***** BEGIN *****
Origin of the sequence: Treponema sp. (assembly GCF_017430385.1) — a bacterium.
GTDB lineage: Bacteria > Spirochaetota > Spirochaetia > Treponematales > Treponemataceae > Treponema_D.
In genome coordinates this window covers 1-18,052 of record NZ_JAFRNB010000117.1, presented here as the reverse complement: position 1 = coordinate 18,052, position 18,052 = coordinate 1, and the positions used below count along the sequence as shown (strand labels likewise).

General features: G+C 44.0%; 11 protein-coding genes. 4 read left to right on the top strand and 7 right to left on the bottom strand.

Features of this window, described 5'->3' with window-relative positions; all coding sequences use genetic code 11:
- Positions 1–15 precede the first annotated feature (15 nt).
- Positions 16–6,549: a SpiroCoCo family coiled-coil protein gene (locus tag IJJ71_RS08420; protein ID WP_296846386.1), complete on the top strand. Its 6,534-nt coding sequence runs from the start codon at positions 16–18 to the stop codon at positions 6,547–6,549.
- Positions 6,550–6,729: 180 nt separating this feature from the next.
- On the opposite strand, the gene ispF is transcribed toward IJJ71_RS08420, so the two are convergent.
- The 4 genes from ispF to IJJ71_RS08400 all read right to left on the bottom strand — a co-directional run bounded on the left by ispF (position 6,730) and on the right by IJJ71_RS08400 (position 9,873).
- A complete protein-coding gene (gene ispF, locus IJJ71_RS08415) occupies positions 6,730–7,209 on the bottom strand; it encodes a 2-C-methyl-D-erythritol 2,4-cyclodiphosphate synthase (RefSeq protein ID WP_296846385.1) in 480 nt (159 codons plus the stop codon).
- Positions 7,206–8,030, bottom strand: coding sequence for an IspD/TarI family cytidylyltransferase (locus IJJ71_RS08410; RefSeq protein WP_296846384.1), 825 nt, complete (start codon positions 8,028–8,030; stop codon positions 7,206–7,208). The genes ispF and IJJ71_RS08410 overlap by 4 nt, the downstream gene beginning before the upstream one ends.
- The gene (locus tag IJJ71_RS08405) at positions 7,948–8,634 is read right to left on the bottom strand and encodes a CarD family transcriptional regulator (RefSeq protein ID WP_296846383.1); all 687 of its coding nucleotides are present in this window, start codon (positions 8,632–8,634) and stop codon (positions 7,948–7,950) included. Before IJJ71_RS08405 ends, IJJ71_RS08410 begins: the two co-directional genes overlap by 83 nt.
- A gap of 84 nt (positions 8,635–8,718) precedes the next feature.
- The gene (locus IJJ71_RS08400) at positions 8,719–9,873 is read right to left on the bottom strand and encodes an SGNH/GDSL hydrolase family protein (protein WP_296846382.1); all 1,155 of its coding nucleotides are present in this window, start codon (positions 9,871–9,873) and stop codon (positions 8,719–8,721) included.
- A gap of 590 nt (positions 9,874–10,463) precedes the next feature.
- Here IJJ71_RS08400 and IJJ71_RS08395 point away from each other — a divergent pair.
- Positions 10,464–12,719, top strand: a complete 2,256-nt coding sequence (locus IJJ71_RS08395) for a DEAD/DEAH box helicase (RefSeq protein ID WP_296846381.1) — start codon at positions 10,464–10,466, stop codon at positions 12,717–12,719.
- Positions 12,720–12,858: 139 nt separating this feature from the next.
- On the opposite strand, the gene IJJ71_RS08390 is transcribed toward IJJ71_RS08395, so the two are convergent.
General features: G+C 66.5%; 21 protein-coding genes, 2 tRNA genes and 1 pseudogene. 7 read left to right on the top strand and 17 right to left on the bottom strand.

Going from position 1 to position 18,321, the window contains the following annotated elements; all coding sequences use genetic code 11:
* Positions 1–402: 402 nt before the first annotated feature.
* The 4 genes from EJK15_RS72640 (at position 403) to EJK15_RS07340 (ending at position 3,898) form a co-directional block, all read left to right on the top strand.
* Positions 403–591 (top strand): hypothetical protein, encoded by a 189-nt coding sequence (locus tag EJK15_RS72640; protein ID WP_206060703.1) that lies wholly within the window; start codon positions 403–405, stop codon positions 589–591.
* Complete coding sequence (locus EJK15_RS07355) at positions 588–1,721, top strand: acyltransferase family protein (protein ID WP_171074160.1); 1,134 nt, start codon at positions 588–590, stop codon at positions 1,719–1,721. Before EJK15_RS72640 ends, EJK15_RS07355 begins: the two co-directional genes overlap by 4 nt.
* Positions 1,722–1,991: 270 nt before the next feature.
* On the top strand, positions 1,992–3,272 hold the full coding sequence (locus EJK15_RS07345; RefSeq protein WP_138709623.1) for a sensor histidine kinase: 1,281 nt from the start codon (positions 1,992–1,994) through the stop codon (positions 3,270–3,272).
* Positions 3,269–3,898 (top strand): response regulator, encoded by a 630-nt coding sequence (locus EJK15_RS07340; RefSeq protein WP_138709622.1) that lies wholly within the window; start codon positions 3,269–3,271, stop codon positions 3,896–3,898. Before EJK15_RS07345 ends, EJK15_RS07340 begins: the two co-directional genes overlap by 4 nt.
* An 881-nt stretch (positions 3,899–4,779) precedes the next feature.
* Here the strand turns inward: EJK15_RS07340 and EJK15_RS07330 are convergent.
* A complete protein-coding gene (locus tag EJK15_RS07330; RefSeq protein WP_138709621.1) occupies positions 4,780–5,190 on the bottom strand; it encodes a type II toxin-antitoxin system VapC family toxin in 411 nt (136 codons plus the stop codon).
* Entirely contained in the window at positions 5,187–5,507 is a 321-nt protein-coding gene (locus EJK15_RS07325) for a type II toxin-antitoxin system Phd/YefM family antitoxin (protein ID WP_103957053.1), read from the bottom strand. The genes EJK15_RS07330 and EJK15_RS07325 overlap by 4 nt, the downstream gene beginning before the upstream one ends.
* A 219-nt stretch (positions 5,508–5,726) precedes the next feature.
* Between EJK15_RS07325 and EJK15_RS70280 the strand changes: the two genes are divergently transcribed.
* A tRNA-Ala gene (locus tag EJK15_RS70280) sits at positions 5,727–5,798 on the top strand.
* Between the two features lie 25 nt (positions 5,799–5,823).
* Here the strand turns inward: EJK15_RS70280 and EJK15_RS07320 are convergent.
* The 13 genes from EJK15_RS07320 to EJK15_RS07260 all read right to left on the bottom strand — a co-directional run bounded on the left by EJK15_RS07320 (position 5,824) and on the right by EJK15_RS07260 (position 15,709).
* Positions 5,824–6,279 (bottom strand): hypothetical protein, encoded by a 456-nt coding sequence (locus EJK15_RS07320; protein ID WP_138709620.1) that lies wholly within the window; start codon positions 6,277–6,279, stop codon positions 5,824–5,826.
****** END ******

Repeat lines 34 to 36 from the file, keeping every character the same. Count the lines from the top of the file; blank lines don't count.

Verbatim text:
* A 219-nt stretch (positions 5,508–5,726) precedes the next feature.
* Between EJK15_RS07325 and EJK15_RS70280 the strand changes: the two genes are divergently transcribed.
* A tRNA-Ala gene (locus tag EJK15_RS70280) sits at positions 5,727–5,798 on the top strand.